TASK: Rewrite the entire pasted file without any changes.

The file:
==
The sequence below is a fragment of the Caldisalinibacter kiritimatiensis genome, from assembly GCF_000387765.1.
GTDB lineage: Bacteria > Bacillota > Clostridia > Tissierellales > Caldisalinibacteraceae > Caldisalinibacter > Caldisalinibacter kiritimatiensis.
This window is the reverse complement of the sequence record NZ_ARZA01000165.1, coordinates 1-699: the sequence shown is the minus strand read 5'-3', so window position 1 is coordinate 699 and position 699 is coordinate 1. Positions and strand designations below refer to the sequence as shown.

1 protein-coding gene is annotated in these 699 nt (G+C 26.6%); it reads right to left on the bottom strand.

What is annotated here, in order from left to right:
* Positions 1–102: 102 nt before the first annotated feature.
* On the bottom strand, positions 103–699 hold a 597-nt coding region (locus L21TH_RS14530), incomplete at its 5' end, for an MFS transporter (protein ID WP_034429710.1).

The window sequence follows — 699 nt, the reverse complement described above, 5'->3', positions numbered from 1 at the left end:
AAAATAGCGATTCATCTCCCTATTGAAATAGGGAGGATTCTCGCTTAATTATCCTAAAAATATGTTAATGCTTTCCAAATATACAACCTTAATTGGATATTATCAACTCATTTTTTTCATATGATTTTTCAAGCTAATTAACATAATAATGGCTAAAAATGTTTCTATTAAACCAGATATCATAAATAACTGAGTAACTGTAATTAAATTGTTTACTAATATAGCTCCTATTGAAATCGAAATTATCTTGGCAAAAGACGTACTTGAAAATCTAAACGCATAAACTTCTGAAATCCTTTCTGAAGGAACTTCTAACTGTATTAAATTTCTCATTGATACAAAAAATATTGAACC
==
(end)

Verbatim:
The sequence below is a fragment of the Caldisalinibacter kiritimatiensis genome, from assembly GCF_000387765.1.
GTDB lineage: Bacteria > Bacillota > Clostridia > Tissierellales > Caldisalinibacteraceae > Caldisalinibacter > Caldisalinibacter kiritimatiensis.
This window is the reverse complement of the sequence record NZ_ARZA01000165.1, coordinates 1-699: the sequence shown is the minus strand read 5'-3', so window position 1 is coordinate 699 and position 699 is coordinate 1. Positions and strand designations below refer to the sequence as shown.

1 protein-coding gene is annotated in these 699 nt (G+C 26.6%); it reads right to left on the bottom strand.

What is annotated here, in order from left to right:
* Positions 1–102: 102 nt before the first annotated feature.
* On the bottom strand, positions 103–699 hold a 597-nt coding region (locus L21TH_RS14530), incomplete at its 5' end, for an MFS transporter (protein ID WP_034429710.1).

The window sequence follows — 699 nt, the reverse complement described above, 5'->3', positions numbered from 1 at the left end:
AAAATAGCGATTCATCTCCCTATTGAAATAGGGAGGATTCTCGCTTAATTATCCTAAAAATATGTTAATGCTTTCCAAATATACAACCTTAATTGGATATTATCAACTCATTTTTTTCATATGATTTTTCAAGCTAATTAACATAATAATGGCTAAAAATGTTTCTATTAAACCAGATATCATAAATAACTGAGTAACTGTAATTAAATTGTTTACTAATATAGCTCCTATTGAAATCGAAATTATCTTGGCAAAAGACGTACTTGAAAATCTAAACGCATAAACTTCTGAAATCCTTTCTGAAGGAACTTCTAACTGTATTAAATTTCTCATTGATACAAAAAATATTGAACC